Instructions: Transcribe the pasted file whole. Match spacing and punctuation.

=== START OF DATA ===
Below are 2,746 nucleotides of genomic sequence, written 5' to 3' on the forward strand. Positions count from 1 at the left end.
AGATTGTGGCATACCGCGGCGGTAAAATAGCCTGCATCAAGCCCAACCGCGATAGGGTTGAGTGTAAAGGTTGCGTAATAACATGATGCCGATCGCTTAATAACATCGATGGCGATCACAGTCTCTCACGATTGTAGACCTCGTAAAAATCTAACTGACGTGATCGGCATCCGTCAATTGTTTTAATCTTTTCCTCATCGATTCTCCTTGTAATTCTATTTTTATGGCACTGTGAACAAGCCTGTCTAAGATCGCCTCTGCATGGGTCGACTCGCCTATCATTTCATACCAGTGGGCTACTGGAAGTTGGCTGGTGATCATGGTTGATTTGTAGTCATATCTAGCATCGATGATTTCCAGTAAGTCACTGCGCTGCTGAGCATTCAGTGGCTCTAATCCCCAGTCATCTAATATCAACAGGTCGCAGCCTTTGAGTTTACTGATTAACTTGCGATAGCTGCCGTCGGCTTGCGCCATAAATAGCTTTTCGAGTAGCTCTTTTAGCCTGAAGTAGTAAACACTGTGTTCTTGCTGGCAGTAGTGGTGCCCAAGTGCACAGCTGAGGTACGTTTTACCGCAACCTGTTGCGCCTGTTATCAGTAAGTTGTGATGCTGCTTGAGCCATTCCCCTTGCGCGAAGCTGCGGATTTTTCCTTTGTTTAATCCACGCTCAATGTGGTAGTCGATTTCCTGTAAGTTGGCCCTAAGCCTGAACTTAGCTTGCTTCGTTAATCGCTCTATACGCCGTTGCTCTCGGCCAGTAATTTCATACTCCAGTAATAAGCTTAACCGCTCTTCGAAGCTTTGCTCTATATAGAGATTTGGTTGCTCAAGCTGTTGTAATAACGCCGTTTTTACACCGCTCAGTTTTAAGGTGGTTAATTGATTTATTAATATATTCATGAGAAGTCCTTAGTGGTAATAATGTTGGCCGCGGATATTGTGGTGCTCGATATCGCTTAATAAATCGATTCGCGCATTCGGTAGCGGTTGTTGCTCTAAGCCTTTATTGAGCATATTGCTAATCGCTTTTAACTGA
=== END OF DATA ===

Below are 2,746 nucleotides of genomic sequence, written 5' to 3' on the forward strand. Positions count from 1 at the left end.
AGATTGTGGCATACCGCGGCGGTAAAATAGCCTGCATCAAGCCCAACCGCGATAGGGTTGAGTGTAAAGGTTGCGTAATAACATGATGCCGATCGCTTAATAACATCGATGGCGATCACAGTCTCTCACGATTGTAGACCTCGTAAAAATCTAACTGACGTGATCGGCATCCGTCAATTGTTTTAATCTTTTCCTCATCGATTCTCCTTGTAATTCTATTTTTATGGCACTGTGAACAAGCCTGTCTAAGATCGCCTCTGCATGGGTCGACTCGCCTATCATTTCATACCAGTGGGCTACTGGAAGTTGGCTGGTGATCATGGTTGATTTGTAGTCATATCTAGCATCGATGATTTCCAGTAAGTCACTGCGCTGCTGAGCATTCAGTGGCTCTAATCCCCAGTCATCTAATATCAACAGGTCGCAGCCTTTGAGTTTACTGATTAACTTGCGATAGCTGCCGTCGGCTTGCGCCATAAATAGCTTTTCGAGTAGCTCTTTTAGCCTGAAGTAGTAAACACTGTGTTCTTGCTGGCAGTAGTGGTGCCCAAGTGCACAGCTGAGGTACGTTTTACCGCAACCTGTTGCGCCTGTTATCAGTAAGTTGTGATGCTGCTTGAGCCATTCCCCTTGCGCGAAGCTGCGGATTTTTCCTTTGTTTAATCCACGCTCAATGTGGTAGTCGATTTCCTGTAAGTTGGCCCTAAGCCTGAACTTAGCTTGCTTCGTTAATCGCTCTATACGCCGTTGCTCTCGGCCAGTAATTTCATACTCCAGTAATAAGCTTAACCGCTCTTCGAAGCTTTGCTCTATATAGAGATTTGGTTGCTCAAGCTGTTGTAATAACGCCGTTTTTACACCGCTCAGTTTTAAGGTGGTTAATTGATTTATTAATATATTCATGAGAAGTCCTTAGTGGTAATAATGTTGGCCGCGGATATTGTGGTGCTCGATATCGCTTAATAAATCGATTCGCGCATTCGGTAGCGGTTGTTGCTCTAAGCCTTTATTGAGCATATTGCTAATCGCTTTTAACTGA